Pictured: Attendees at a Hillsong event in Sydney’s north-west on Saturday
‘BUT #slowmo can’t agree to shut down large crowd events just yet. The Hillsong conference still has one day to go. Priorities here. Look after the Happy Clappers first. Cant spoil their party even if they infect each other,’ tweeted a third.
‘Morrison should emulate Canada and do everything to ‘flatten the curve’. Cancel the Hillsong conference in interest of social distancing. It’s obscene to allow this potential source of infection transmission to go ahead. He’ll be culpable for any spread,’ another wrote.
City of Sydney Councillor Kerryn Phelps and doctor tweeted: ‘I have seen no logical explanation for delaying the advice on mass gatherings until after the weekend. At this stage of a pandemic, every hour counts.’
Mr Morrison on Friday evening confirmed he would not attend the Sharks game on Saturday evening after earlier insisting he would go.
Scott Morrison said he would attend the Cronulla Sharks game against the Rabbitohs on Saturday before changing his mind. Mr Morrison is pictured at the NRL game between Cronulla and Manly in May, 2019
Pictured: Mr Morrison attends an Easter Sunday service at Horizon Church in Sydney
‘It might be the last game (I get) to go to for a long time,’ he said on Friday.
A spokesman from Mr Morrison’s office defended the decision to introduce the ban on Monday as it was ‘not actually necessary yet, but will be going forward’.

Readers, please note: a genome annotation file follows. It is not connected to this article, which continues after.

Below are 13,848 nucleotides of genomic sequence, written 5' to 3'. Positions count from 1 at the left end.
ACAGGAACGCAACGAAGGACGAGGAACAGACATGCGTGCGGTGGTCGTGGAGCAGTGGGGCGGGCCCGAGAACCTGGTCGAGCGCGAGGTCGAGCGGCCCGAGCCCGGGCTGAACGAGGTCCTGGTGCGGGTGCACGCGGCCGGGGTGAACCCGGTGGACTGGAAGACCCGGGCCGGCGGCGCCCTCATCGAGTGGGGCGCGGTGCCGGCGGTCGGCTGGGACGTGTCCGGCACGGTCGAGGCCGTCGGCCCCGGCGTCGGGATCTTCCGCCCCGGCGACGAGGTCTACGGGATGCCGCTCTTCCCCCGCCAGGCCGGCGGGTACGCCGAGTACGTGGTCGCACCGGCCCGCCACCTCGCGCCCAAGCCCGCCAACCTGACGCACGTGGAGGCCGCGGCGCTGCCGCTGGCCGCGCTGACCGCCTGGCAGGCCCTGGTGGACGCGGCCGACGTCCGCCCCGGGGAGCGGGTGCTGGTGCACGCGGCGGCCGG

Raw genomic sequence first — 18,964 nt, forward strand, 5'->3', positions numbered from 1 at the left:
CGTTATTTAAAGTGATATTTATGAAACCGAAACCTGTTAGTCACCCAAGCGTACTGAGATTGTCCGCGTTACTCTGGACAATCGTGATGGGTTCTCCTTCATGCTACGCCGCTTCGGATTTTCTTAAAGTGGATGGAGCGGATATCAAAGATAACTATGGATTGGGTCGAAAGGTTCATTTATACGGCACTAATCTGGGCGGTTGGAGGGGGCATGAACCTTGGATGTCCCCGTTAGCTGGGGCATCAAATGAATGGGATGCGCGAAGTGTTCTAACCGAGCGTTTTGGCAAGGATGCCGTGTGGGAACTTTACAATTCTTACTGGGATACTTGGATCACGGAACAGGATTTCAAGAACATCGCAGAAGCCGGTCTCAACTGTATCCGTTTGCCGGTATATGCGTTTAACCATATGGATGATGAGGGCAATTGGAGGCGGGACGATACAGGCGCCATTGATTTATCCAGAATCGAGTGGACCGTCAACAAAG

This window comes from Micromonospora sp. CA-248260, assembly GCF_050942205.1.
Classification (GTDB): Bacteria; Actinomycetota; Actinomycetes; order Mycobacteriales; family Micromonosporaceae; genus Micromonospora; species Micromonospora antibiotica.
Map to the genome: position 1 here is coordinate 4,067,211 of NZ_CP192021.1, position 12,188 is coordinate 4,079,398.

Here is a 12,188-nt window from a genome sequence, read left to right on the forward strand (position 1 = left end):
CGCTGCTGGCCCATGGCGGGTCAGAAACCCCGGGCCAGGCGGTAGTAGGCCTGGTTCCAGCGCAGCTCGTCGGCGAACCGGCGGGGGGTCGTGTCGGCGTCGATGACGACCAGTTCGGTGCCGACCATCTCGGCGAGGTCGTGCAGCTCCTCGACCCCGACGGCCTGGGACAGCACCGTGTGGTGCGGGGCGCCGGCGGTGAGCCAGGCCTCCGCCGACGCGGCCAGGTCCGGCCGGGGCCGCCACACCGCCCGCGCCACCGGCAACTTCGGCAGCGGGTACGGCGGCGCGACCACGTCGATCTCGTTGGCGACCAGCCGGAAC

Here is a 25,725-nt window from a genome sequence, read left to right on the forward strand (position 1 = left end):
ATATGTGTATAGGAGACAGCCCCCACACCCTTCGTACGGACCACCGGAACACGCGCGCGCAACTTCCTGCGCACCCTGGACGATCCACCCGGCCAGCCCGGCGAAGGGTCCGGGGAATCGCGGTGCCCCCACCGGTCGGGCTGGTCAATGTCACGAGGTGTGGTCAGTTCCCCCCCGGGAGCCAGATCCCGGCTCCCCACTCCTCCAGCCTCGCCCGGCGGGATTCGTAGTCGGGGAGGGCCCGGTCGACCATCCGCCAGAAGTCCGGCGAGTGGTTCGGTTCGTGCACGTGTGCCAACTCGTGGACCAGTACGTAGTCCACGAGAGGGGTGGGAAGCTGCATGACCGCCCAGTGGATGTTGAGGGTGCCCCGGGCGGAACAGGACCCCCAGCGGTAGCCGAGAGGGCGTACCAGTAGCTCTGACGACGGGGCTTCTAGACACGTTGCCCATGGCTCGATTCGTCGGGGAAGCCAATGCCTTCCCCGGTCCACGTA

‘It’s very precautionary,’ the spokesman said, adding the decision was based on the advice of all the chief medical officers to allow the federal government time to formulate protocols and guidelines.
The decision to introduce the ban from Monday was agreed upon by the prime minister, as well as state and territory leaders based on advice from Australia’s Chief Medical Officer Brendan Murphy.
Many have speculated Scott Morrison’s ban on mass gatherings will start from Monday because of the Hillsong conference
‘There’s no immediacy about this, but we need to get ahead of the curve and so the recommendation was Monday and the premiers and the prime minister agreed with that,’ Mr Murphy said.
CORONAVIRUS CASES IN AUSTRALIA: 227
New South Wales: 114
South Australia: 19
Western Australia: 17
Northern Territory: 1
Australian Capital Territory: 1
TOTAL CASES: 227
‘It wouldn’t have mattered if they’d made a decision one or two days either side. It was felt that that was a reasonable time to progress.’
On Friday, Mr Morrison said the government wants people to go about their ‘normal everyday business’.
The ban doesn’t include schools, university lectures or public transport. The move will be critical to reducing the virus’s spread, to prevent overloading hospital intensive care units.
The government is also urging all Australians to reconsider the need to travel.
‘Only essential travel should be considered if you’re going overseas from this point onwards,’ Mr Morrison said.
The nation’s chief medical officer, Prof Brendan Murphy, added: ‘We’re not suggesting people should interrupt their normal daily work’.
There are more than 200 confirmed cases of cornavirus in Australia and three people have died.
There are more than 200 confirmed cases of cornavirus in Australia and three people have died